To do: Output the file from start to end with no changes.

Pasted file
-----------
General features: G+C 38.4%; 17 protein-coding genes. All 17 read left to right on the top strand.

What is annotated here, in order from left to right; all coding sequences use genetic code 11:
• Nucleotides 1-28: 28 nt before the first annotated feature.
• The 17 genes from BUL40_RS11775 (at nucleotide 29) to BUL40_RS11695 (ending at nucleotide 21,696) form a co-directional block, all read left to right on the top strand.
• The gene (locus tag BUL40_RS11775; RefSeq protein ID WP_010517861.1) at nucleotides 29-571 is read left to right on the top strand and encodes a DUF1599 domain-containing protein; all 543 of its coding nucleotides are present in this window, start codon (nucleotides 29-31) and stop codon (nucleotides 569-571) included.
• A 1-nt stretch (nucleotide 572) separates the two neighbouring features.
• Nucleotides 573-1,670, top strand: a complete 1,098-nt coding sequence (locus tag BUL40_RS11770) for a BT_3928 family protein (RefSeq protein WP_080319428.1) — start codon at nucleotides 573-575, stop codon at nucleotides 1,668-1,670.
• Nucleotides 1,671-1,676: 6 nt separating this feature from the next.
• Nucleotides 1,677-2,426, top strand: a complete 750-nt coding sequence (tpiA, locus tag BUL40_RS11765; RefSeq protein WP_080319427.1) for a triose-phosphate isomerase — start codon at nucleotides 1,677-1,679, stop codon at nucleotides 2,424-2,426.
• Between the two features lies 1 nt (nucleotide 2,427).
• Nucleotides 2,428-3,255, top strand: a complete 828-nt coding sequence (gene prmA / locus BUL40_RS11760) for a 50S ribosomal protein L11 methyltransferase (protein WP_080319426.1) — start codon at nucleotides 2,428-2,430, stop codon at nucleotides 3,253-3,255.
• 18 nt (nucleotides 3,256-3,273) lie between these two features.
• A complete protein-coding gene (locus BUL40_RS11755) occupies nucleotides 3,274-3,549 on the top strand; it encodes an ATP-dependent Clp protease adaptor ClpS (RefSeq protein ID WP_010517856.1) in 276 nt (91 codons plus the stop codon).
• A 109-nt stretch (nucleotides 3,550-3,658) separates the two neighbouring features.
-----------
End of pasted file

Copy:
General features: G+C 38.4%; 17 protein-coding genes. All 17 read left to right on the top strand.

What is annotated here, in order from left to right; all coding sequences use genetic code 11:
• Nucleotides 1-28: 28 nt before the first annotated feature.
• The 17 genes from BUL40_RS11775 (at nucleotide 29) to BUL40_RS11695 (ending at nucleotide 21,696) form a co-directional block, all read left to right on the top strand.
• The gene (locus tag BUL40_RS11775; RefSeq protein ID WP_010517861.1) at nucleotides 29-571 is read left to right on the top strand and encodes a DUF1599 domain-containing protein; all 543 of its coding nucleotides are present in this window, start codon (nucleotides 29-31) and stop codon (nucleotides 569-571) included.
• A 1-nt stretch (nucleotide 572) separates the two neighbouring features.
• Nucleotides 573-1,670, top strand: a complete 1,098-nt coding sequence (locus tag BUL40_RS11770) for a BT_3928 family protein (RefSeq protein WP_080319428.1) — start codon at nucleotides 573-575, stop codon at nucleotides 1,668-1,670.
• Nucleotides 1,671-1,676: 6 nt separating this feature from the next.
• Nucleotides 1,677-2,426, top strand: a complete 750-nt coding sequence (tpiA, locus tag BUL40_RS11765; RefSeq protein WP_080319427.1) for a triose-phosphate isomerase — start codon at nucleotides 1,677-1,679, stop codon at nucleotides 2,424-2,426.
• Between the two features lies 1 nt (nucleotide 2,427).
• Nucleotides 2,428-3,255, top strand: a complete 828-nt coding sequence (gene prmA / locus BUL40_RS11760) for a 50S ribosomal protein L11 methyltransferase (protein WP_080319426.1) — start codon at nucleotides 2,428-2,430, stop codon at nucleotides 3,253-3,255.
• 18 nt (nucleotides 3,256-3,273) lie between these two features.
• A complete protein-coding gene (locus BUL40_RS11755) occupies nucleotides 3,274-3,549 on the top strand; it encodes an ATP-dependent Clp protease adaptor ClpS (RefSeq protein ID WP_010517856.1) in 276 nt (91 codons plus the stop codon).
• A 109-nt stretch (nucleotides 3,550-3,658) separates the two neighbouring features.